"I saw the slalom slope and thought 'Okay, this is going to be a big challenge,'" German gold medalist Maria Hoefl-Riesch told Agence France-Presse after her victory (h/t ChannelNewsAsia.com).
The U.S. women's hockey squad skated onto the ice as a strong favorite against Switzerland on Monday. The Americans provided a serious statement by pounding the Swiss team into oblivion en route to a 9-0 victory that turned heads due to its outright dominant fashion.
The avalanche began midway through the first period, when Team USA tallied three scores in a span of 55 seconds, setting a new Olympic record for fastest trio of goals. This game was never in doubt following the flurry.
Kendall Coyne, Amanda Kessel and Monique Lamoureux each netted a pair of goals. The U.S. led 5-0 at first intermission, every score occurring after the 9:20 mark of the opening period.
"I think we suck all the energy out of the other team," Kessel told Yahoo! Sports reporter Greg Wyshynski. "We just keep pounding them and pounding them."
The result was a resounding blowout win that sets the stage for Wednesday's showdown against Canada.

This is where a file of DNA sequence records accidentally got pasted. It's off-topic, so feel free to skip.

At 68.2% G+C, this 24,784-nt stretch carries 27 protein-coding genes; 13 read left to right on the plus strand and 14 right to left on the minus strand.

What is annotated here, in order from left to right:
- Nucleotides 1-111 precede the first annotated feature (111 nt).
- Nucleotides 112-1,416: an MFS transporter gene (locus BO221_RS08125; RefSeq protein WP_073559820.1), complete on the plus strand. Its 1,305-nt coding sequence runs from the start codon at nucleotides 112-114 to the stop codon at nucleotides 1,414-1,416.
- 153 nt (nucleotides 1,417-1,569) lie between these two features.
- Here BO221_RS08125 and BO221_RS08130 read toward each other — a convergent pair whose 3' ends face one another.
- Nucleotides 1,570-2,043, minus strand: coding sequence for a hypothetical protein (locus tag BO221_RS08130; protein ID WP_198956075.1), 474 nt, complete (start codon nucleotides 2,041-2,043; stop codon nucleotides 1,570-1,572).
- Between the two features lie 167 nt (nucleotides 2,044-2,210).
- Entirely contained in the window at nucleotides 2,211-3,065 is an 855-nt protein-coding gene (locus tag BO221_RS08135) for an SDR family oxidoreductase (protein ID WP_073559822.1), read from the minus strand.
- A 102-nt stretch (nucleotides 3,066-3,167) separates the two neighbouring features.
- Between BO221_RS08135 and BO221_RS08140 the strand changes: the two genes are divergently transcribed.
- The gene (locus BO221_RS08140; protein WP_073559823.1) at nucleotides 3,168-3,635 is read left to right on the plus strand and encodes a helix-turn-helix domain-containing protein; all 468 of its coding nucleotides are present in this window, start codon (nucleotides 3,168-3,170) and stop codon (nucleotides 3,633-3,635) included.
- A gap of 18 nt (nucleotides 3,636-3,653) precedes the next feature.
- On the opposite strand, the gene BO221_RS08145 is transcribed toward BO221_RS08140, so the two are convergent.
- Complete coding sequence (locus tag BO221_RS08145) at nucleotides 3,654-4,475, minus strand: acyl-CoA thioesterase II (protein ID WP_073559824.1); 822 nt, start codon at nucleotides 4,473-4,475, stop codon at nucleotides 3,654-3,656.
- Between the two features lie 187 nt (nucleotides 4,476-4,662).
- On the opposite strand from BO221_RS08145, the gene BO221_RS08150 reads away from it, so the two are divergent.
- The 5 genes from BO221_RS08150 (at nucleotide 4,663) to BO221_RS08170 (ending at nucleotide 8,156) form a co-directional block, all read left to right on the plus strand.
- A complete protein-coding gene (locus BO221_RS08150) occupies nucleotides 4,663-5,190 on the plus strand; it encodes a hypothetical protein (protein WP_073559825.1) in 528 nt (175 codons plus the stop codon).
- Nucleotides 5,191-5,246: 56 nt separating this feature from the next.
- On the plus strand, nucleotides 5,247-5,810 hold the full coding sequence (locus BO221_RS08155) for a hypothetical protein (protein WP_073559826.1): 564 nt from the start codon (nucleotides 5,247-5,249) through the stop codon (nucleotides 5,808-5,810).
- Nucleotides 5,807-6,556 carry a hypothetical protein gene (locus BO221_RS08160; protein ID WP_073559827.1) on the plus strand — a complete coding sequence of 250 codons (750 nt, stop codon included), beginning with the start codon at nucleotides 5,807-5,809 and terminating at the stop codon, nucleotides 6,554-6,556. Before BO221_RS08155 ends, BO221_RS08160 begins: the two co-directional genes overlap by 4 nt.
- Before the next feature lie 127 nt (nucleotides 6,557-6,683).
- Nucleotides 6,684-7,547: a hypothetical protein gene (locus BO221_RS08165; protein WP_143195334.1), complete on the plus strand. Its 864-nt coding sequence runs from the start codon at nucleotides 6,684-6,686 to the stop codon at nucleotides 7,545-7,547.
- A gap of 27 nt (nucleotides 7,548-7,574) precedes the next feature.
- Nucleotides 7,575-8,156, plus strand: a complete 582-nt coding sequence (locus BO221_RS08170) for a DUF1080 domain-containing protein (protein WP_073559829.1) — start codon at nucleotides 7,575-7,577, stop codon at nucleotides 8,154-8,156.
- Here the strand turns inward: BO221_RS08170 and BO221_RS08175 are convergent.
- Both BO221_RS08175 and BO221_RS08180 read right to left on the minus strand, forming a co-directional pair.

Iconic Canadian freestyle skier Sarah Burke passed away two years ago after suffering fatal injuries while training. She was at the forefront of an effort to land slopestyle and halfpipe skiing on the Sochi Games slate.
Members of the Olympic community attempted to cast a spotlight on her memory by wearing commemorative stickers during competition. On Monday, the International Olympic Committee released a statement that isn't likely to sit well with those impacted.
“She really needs to be well remembered, I think, and absolutely, we want to help the athletes to remember her in some way and there are all sorts of things we can do,” IOC spokesman Mark Adams told The Globe and Mail reporter Paul Waldie. “From our side we would say that the competitions themselves, which are a place of celebration, are probably not the right place to really do that and we like to keep that separate”.
The IOC stood by its initial decision to ban the use of these stickers, instead encouraging Olympians to hold a press conference in her honor, according to CBS Sports writer Mike Singer. The committee's attempts to sustain uniformity has received instant reaction.
Austrian snowboarder Torah Bright responded on Instagram.
I am also [at the Olympics] to honor by great friend Sarah Burke who left this world two years ago. I ride with a Sarah sticker on my snowboard and helmet always. The IOC, however, considers Sarah stickers a “political statement” and have banned them. Sarah is a beautiful, talented, powerful woman whose spirit inspires me still. She is a big reason why skier pipe/slope are now Olympic events.